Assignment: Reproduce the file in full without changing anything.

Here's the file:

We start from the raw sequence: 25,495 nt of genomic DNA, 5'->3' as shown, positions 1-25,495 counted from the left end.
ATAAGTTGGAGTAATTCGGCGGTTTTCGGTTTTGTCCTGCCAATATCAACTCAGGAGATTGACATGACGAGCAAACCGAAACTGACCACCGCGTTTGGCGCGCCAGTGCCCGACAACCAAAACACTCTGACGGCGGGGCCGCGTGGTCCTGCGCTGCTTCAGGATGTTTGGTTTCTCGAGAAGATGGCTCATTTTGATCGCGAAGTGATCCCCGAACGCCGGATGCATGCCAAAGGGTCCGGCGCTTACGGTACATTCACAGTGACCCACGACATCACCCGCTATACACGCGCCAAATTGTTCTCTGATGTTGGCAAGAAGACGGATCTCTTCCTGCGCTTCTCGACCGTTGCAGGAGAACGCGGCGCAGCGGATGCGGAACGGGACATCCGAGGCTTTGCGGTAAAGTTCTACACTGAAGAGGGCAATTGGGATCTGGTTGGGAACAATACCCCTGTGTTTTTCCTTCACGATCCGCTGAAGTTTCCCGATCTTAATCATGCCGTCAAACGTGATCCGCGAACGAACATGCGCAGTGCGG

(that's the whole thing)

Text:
We start from the raw sequence: 25,495 nt of genomic DNA, 5'->3' as shown, positions 1-25,495 counted from the left end.
ATAAGTTGGAGTAATTCGGCGGTTTTCGGTTTTGTCCTGCCAATATCAACTCAGGAGATTGACATGACGAGCAAACCGAAACTGACCACCGCGTTTGGCGCGCCAGTGCCCGACAACCAAAACACTCTGACGGCGGGGCCGCGTGGTCCTGCGCTGCTTCAGGATGTTTGGTTTCTCGAGAAGATGGCTCATTTTGATCGCGAAGTGATCCCCGAACGCCGGATGCATGCCAAAGGGTCCGGCGCTTACGGTACATTCACAGTGACCCACGACATCACCCGCTATACACGCGCCAAATTGTTCTCTGATGTTGGCAAGAAGACGGATCTCTTCCTGCGCTTCTCGACCGTTGCAGGAGAACGCGGCGCAGCGGATGCGGAACGGGACATCCGAGGCTTTGCGGTAAAGTTCTACACTGAAGAGGGCAATTGGGATCTGGTTGGGAACAATACCCCTGTGTTTTTCCTTCACGATCCGCTGAAGTTTCCCGATCTTAATCATGCCGTCAAACGTGATCCGCGAACGAACATGCGCAGTGCGG